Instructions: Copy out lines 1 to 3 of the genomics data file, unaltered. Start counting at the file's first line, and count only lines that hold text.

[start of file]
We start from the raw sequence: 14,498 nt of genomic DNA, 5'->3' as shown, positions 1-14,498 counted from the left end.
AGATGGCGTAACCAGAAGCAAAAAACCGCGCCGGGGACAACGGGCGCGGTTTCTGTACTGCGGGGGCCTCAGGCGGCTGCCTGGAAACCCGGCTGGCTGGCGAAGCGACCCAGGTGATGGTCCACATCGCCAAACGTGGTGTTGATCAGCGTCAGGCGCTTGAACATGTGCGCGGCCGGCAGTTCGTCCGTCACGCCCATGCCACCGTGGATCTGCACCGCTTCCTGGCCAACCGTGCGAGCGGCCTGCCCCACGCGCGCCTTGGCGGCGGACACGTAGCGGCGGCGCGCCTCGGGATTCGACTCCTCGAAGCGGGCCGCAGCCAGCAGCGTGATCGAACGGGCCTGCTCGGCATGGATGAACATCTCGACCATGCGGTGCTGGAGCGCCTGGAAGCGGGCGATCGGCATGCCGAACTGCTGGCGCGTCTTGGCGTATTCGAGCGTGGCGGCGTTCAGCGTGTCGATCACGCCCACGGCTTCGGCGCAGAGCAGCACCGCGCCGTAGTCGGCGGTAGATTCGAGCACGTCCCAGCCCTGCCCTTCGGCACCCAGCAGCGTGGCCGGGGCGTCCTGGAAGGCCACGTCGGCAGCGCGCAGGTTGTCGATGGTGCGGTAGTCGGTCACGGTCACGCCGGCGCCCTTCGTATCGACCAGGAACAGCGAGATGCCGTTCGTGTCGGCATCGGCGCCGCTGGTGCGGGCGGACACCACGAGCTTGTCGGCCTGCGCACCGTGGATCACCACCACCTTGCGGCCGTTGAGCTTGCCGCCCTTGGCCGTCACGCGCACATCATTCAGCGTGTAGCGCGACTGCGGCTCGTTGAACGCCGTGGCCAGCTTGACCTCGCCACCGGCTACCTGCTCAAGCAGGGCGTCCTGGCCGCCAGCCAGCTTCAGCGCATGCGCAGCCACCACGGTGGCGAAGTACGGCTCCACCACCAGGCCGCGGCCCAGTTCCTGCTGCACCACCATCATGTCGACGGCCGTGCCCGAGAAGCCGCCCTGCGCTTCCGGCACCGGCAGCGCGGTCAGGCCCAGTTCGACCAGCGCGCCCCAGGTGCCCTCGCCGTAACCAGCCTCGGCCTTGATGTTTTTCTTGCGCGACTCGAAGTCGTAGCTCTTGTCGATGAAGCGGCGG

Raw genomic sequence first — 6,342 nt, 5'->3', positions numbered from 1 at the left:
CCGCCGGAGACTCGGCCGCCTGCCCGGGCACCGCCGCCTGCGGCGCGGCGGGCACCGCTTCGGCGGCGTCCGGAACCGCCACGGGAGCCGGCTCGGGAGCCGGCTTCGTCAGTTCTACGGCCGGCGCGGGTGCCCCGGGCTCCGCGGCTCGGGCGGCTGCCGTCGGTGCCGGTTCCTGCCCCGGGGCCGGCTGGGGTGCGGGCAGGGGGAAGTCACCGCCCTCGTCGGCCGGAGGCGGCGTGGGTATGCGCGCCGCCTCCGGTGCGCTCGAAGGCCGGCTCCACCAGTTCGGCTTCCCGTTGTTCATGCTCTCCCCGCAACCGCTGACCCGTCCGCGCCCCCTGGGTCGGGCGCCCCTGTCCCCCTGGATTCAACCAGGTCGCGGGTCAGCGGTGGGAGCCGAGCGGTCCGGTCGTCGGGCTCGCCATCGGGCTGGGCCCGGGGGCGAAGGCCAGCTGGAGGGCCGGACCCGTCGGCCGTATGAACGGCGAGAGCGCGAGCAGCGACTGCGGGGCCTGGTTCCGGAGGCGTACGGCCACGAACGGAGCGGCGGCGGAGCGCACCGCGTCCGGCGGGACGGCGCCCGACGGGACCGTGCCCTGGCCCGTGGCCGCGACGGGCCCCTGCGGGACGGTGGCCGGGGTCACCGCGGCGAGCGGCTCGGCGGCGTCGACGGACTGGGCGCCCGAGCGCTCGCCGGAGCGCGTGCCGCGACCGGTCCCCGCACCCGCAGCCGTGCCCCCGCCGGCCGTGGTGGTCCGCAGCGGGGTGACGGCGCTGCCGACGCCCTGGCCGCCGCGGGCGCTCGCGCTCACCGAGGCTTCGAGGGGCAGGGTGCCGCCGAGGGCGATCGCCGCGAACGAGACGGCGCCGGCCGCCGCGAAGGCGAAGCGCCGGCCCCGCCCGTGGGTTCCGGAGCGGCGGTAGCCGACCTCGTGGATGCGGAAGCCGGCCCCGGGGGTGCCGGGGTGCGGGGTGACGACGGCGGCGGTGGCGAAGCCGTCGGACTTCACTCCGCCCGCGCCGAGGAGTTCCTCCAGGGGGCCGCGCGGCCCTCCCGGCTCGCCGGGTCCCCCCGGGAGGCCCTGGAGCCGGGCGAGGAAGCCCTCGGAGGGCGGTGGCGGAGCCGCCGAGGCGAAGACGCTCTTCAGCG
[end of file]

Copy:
We start from the raw sequence: 14,498 nt of genomic DNA, 5'->3' as shown, positions 1-14,498 counted from the left end.
AGATGGCGTAACCAGAAGCAAAAAACCGCGCCGGGGACAACGGGCGCGGTTTCTGTACTGCGGGGGCCTCAGGCGGCTGCCTGGAAACCCGGCTGGCTGGCGAAGCGACCCAGGTGATGGTCCACATCGCCAAACGTGGTGTTGATCAGCGTCAGGCGCTTGAACATGTGCGCGGCCGGCAGTTCGTCCGTCACGCCCATGCCACCGTGGATCTGCACCGCTTCCTGGCCAACCGTGCGAGCGGCCTGCCCCACGCGCGCCTTGGCGGCGGACACGTAGCGGCGGCGCGCCTCGGGATTCGACTCCTCGAAGCGGGCCGCAGCCAGCAGCGTGATCGAACGGGCCTGCTCGGCATGGATGAACATCTCGACCATGCGGTGCTGGAGCGCCTGGAAGCGGGCGATCGGCATGCCGAACTGCTGGCGCGTCTTGGCGTATTCGAGCGTGGCGGCGTTCAGCGTGTCGATCACGCCCACGGCTTCGGCGCAGAGCAGCACCGCGCCGTAGTCGGCGGTAGATTCGAGCACGTCCCAGCCCTGCCCTTCGGCACCCAGCAGCGTGGCCGGGGCGTCCTGGAAGGCCACGTCGGCAGCGCGCAGGTTGTCGATGGTGCGGTAGTCGGTCACGGTCACGCCGGCGCCCTTCGTATCGACCAGGAACAGCGAGATGCCGTTCGTGTCGGCATCGGCGCCGCTGGTGCGGGCGGACACCACGAGCTTGTCGGCCTGCGCACCGTGGATCACCACCACCTTGCGGCCGTTGAGCTTGCCGCCCTTGGCCGTCACGCGCACATCATTCAGCGTGTAGCGCGACTGCGGCTCGTTGAACGCCGTGGCCAGCTTGACCTCGCCACCGGCTACCTGCTCAAGCAGGGCGTCCTGGCCGCCAGCCAGCTTCAGCGCATGCGCAGCCACCACGGTGGCGAAGTACGGCTCCACCACCAGGCCGCGGCCCAGTTCCTGCTGCACCACCATCATGTCGACGGCCGTGCCCGAGAAGCCGCCCTGCGCTTCCGGCACCGGCAGCGCGGTCAGGCCCAGTTCGACCAGCGCGCCCCAGGTGCCCTCGCCGTAACCAGCCTCGGCCTTGATGTTTTTCTTGCGCGACTCGAAGTCGTAGCTCTTGTCGATGAAGCGGCGG

Raw genomic sequence first — 6,342 nt, 5'->3', positions numbered from 1 at the left: